Note: If you would like to use and share this infographic, you can copy and paste the code below the infographic. Be sure to link back to the post for a complete info on sustainability of these reusable bottles. 

Copy and Paste the Code below to share this infographic on your site

Check out these related posts from Green Sisterhood

Green TalkStainless Steel Beats Plastic
Healthful MamaSave $500 per year with reusable water bottle
Living Conscientiously – How to Pack Waste-free Lunches for Summer
Condo BluesTips for Low Waste Air Travel

This post is sponsored by Klean Kanteen and Green Sisterhood. My opinions are based on the research and facts from sources mentioned in the infographic.


  1. says

    Well I second that thought of using stainless steel, glass and ONLY clean plastic. As far as my personal input is concerned, I am never sure about using plastic because I don’t have the ability to judge the quality and thus my opinion for plastic is always poor. Steel is preferable for the quality and life long durability. I find it credible too. Many thanks for sharing such a detailed article, great infographic. I am sure this information is of great use for all :)

  2. gent says

    Since i purchase the cheapest water i can find in plastic bottles i rinse it and refill it as soon as possible and continue to use it as many times as possible until it gets lost or forgotten i believe that the worst fill is probably the poorest quality because the bottles come out of the machine and have the raw chemicals on them for a undermined amount of time (shipping,storing,distributing etc,etc) i think a refill of fresh water tap drank that same day is my first choice

  3. This Tree of Life says

    We use a lot of stainless steel and reusable glass containers. very interesting stuff!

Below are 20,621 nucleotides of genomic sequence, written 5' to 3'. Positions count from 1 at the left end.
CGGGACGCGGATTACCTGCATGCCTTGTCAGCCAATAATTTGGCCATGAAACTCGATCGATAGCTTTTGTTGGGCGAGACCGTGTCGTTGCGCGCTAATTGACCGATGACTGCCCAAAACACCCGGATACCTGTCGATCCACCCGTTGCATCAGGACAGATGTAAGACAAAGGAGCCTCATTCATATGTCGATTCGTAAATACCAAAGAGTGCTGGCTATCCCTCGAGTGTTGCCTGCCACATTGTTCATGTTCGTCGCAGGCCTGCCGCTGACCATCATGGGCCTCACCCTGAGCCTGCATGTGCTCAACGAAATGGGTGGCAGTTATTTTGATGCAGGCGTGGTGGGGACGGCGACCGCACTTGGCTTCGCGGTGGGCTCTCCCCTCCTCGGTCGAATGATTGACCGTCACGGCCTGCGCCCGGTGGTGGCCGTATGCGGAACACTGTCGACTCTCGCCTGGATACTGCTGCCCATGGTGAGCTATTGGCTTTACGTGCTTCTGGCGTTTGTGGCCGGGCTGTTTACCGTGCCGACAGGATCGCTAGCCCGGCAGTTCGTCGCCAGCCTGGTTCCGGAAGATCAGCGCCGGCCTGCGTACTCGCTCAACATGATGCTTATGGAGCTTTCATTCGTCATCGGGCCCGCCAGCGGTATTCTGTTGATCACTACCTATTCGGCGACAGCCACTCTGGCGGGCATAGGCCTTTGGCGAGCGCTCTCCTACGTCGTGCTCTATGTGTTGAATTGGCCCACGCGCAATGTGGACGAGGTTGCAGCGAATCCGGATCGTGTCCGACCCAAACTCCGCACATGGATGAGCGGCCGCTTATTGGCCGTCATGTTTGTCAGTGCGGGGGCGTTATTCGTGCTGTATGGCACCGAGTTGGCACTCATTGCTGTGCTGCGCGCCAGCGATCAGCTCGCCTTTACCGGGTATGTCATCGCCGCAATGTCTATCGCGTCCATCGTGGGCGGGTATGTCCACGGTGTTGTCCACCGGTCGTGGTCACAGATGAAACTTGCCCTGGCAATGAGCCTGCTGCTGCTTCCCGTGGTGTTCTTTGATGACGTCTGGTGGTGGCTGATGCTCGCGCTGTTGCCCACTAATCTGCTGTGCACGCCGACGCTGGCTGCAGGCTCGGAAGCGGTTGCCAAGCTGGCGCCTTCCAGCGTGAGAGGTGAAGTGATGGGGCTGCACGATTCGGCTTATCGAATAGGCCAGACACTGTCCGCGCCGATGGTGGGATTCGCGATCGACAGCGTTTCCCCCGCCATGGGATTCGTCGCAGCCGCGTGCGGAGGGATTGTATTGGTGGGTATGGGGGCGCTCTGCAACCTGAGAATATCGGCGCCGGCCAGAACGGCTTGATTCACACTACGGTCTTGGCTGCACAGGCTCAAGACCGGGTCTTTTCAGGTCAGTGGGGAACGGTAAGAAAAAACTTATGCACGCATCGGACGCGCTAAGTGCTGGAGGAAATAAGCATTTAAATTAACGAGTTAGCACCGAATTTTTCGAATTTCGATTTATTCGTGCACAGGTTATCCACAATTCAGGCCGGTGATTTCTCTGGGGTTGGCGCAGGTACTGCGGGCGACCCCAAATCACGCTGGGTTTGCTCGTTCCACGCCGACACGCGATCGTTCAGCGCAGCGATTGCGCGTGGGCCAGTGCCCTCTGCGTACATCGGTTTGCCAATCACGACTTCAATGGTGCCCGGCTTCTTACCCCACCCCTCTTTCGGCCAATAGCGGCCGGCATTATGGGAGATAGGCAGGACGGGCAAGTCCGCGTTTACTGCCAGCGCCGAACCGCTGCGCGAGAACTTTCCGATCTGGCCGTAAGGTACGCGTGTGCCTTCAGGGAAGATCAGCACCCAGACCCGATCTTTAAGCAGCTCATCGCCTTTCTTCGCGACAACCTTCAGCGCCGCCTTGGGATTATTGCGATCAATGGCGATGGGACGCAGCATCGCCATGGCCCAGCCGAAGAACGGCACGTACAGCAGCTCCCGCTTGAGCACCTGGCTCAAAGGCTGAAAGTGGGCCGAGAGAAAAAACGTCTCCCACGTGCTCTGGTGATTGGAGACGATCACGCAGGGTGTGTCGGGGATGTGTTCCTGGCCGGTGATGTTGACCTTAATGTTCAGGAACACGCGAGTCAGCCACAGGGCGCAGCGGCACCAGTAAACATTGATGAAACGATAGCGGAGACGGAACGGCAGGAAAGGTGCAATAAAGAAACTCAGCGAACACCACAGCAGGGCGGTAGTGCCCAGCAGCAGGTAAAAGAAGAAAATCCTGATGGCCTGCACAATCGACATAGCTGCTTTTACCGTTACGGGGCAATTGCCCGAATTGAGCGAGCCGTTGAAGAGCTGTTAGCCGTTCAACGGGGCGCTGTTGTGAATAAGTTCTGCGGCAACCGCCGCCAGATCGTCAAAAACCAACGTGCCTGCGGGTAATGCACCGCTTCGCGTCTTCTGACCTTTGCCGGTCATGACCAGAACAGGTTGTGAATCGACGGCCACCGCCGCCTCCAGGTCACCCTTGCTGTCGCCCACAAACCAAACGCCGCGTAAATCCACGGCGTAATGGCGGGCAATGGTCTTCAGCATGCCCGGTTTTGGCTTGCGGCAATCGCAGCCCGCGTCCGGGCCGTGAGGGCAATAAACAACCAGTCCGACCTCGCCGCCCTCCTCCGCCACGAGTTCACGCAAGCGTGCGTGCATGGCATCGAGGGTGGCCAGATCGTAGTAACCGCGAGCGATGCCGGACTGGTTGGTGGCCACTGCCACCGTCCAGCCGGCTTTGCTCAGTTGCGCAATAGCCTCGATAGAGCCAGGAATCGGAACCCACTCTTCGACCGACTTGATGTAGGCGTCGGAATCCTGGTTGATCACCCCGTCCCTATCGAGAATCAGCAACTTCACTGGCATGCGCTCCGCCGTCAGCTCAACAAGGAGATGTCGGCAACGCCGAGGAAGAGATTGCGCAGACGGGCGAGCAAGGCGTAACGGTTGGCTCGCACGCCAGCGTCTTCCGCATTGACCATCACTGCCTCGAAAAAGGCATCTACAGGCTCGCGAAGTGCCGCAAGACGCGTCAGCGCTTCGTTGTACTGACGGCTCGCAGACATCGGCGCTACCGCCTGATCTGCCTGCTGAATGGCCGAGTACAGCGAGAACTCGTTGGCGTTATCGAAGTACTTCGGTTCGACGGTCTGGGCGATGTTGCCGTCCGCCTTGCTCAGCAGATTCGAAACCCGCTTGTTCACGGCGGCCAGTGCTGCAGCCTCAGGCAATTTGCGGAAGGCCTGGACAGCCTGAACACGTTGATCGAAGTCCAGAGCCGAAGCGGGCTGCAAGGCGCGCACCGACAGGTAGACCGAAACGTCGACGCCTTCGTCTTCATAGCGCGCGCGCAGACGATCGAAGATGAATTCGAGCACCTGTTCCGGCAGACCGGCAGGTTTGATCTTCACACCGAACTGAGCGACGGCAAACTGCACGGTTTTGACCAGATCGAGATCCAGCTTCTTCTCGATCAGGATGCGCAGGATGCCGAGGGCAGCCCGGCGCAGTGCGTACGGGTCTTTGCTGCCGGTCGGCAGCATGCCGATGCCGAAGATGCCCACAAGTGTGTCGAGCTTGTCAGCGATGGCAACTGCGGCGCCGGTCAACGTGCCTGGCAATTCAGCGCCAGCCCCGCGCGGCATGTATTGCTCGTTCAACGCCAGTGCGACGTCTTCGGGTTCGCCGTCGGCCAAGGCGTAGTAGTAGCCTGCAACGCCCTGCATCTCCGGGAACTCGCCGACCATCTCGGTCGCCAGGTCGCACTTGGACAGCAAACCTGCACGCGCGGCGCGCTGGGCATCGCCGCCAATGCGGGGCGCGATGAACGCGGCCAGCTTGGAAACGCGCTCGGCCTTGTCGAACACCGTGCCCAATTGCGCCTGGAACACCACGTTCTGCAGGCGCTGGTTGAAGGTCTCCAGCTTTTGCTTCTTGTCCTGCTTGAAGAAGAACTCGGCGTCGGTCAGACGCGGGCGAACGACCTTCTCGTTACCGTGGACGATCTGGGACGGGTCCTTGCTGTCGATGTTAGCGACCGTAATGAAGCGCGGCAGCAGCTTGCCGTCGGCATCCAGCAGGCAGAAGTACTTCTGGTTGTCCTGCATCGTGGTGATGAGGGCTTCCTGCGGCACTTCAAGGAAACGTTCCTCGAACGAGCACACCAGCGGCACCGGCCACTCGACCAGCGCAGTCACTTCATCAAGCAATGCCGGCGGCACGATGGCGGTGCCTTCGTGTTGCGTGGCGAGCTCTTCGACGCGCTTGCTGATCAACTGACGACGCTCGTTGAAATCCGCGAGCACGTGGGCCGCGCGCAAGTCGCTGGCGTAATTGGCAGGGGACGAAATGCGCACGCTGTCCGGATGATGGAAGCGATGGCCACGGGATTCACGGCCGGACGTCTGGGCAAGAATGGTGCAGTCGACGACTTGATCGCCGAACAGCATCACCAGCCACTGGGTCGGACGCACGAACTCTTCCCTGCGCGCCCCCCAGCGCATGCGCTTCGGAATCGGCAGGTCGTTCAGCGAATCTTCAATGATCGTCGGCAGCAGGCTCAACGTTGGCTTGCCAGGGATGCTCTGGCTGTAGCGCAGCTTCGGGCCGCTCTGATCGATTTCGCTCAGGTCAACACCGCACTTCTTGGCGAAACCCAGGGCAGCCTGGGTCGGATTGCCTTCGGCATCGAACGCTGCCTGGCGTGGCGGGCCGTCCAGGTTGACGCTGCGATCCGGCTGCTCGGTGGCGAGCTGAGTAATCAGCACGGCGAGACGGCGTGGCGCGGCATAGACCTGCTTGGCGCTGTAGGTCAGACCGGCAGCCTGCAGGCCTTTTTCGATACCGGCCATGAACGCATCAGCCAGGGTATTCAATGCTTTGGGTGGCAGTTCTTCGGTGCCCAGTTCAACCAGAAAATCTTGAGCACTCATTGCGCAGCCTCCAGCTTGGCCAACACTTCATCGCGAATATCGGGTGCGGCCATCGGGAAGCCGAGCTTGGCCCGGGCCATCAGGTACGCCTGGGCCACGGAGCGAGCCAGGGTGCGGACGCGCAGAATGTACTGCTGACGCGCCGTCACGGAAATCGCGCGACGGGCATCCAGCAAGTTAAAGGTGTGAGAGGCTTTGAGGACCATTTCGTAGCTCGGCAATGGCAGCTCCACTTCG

4. glassticbottle says

    Good point!  Glasstic,, is a glass water bottle we have built to bring by the pool.  It was built to be reusable and mostly recyclable but the biggest reason was for the taste and peace of mind that comes with drinking liquids in glass without the worry of breaking it in your backyard.  It is great for offices as well.  Our focus is reducing single-use water bottles while increasing consumers options with safe alternatives.

  5. La Vie En Green says

    Sticking to SS and glass here too. The first one was a gift and the glass ones were (probably) saved from the trash at a restaurant where we got them for dinner. All have been well playing their part for years!

  6. ecokaren says

    I was disappointed about glass’s un-recycling practices at my local MRF center. Shocked, in fact. And plastic is worse. They only recycle 1 and 2 in my town.

  7. The Greening of Westford says

    I kind of suspected this. Plastic – no brainer. And after having been to a recycling facility I realize how difficult it can be to actually recycle glass. I love my insulated stainless steel. It seriously keeps my drinks cold for hours, in the sun! Barely any ice needed.

  8. says

    Very nice infographic…well-researched!  I recently did the same research for us, and came to the same conclusion.  In order to do a bit more comparison, I ordered 2 different bottles…one Klean Kanteen and one Camelbak.  My girlfriend and I both tested each one, and while I love the Camelbak, she prefers the Klean Kanteen.  We both feel so much better about reducing our carbon footprint just a little bit, as well as not ingesting chemicals from plastic bottles.  Congrats on a great post!

    • says

      VegetarianZen Thank you for sharing your own experiment! Anything to reduce waste and reduce carbon print is awesome! And if you avoid chemicals in the process, why not? Thanks for visiting!

  9. greenmomscollective says

    My instinct felt that stainless steel was best because it is unbreakable! I love this inforgraphic and the research you shared! Thank you!

    • says

      greenmomscollective And SS last a lifetime and when it outlasts you, it can be recycled to be reborn! It truly is sustainable forever!

  10. says

    Wow, I was shocked about the glass bottles! What a great infographic. We don’t have nay reusable straws yet, so I think I, too, just made up my mind based on this. We love our KK water bottles and tumblers already!